KINSHASA (Reuters) - Canadian miner Banro is looking to sell its Namoya gold mine in eastern Congo at a significant discount, its chairman told Reuters on Friday, blaming the government’s failure to improve security in the area.
Four Banro employees were kidnapped in July in Democratic Republic of Congo and held for several weeks before being released.
The repeated attacks by local militias forced Banro Corporation to suspend operations at several of its sites in September.
The company sold its Twangiza mine to minority shareholder Baiyin International Investments of China for $1 on Jan 17 because the mine’s liabilities exceeded projected revenue, Chairman Brett Richards said.
“I am now at the point of looking for an alternative, a strategic exit,” Richards told Reuters by telephone.
“I’m actively trying to sell the business for very, very low value to see if somebody else can come in and accept the unstable environment that has been created by the government.”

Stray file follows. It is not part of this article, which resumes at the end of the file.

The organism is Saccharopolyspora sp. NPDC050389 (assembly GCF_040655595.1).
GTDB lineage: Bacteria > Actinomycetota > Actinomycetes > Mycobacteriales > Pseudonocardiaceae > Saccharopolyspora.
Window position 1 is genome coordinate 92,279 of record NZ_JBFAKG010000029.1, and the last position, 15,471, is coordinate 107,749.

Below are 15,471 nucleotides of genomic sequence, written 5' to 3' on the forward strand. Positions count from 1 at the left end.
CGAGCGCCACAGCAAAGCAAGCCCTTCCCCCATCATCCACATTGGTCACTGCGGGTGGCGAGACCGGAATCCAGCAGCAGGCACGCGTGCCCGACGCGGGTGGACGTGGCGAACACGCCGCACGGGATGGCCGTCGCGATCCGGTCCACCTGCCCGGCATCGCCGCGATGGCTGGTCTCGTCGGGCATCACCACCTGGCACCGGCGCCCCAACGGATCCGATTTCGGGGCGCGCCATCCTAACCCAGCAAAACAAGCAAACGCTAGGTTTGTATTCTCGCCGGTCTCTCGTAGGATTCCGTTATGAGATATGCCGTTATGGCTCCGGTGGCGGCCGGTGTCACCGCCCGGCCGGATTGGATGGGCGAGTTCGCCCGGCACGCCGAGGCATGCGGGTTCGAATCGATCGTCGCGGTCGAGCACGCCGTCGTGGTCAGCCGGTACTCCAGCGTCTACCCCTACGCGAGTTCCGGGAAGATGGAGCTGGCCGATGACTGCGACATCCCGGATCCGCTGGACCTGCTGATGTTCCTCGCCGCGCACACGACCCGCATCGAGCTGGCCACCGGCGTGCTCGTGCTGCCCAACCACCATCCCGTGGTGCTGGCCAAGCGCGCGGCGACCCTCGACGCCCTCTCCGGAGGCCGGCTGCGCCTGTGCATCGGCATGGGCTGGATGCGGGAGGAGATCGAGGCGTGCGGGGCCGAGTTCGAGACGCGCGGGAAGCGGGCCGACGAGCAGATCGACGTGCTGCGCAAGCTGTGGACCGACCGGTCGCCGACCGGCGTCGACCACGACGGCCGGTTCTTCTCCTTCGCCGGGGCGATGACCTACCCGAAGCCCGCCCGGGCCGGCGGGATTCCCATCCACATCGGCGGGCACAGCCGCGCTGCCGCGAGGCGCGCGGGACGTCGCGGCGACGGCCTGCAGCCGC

The government rejected Banro’s November declaration of force majeure. Namoya and Banro’s two advanced exploration projects, Lugushwa and Kamituga, remain closed.
In September Richards said he asked President Felix Tshisekedi to improve security around the sites.
The president was empathetic but also blamed Banro for failing to live up to its “social obligations”, Richards said.
“We’ve had no cash to put into the communities as a result of these terror attacks, so they’re putting the cart before the horse and after the fruit stand.”
The mining minister did not immediately respond to a request for comment.
Reporting and writing by Hereward Holland; editing by Juliette Jabkhiro and Jason Neely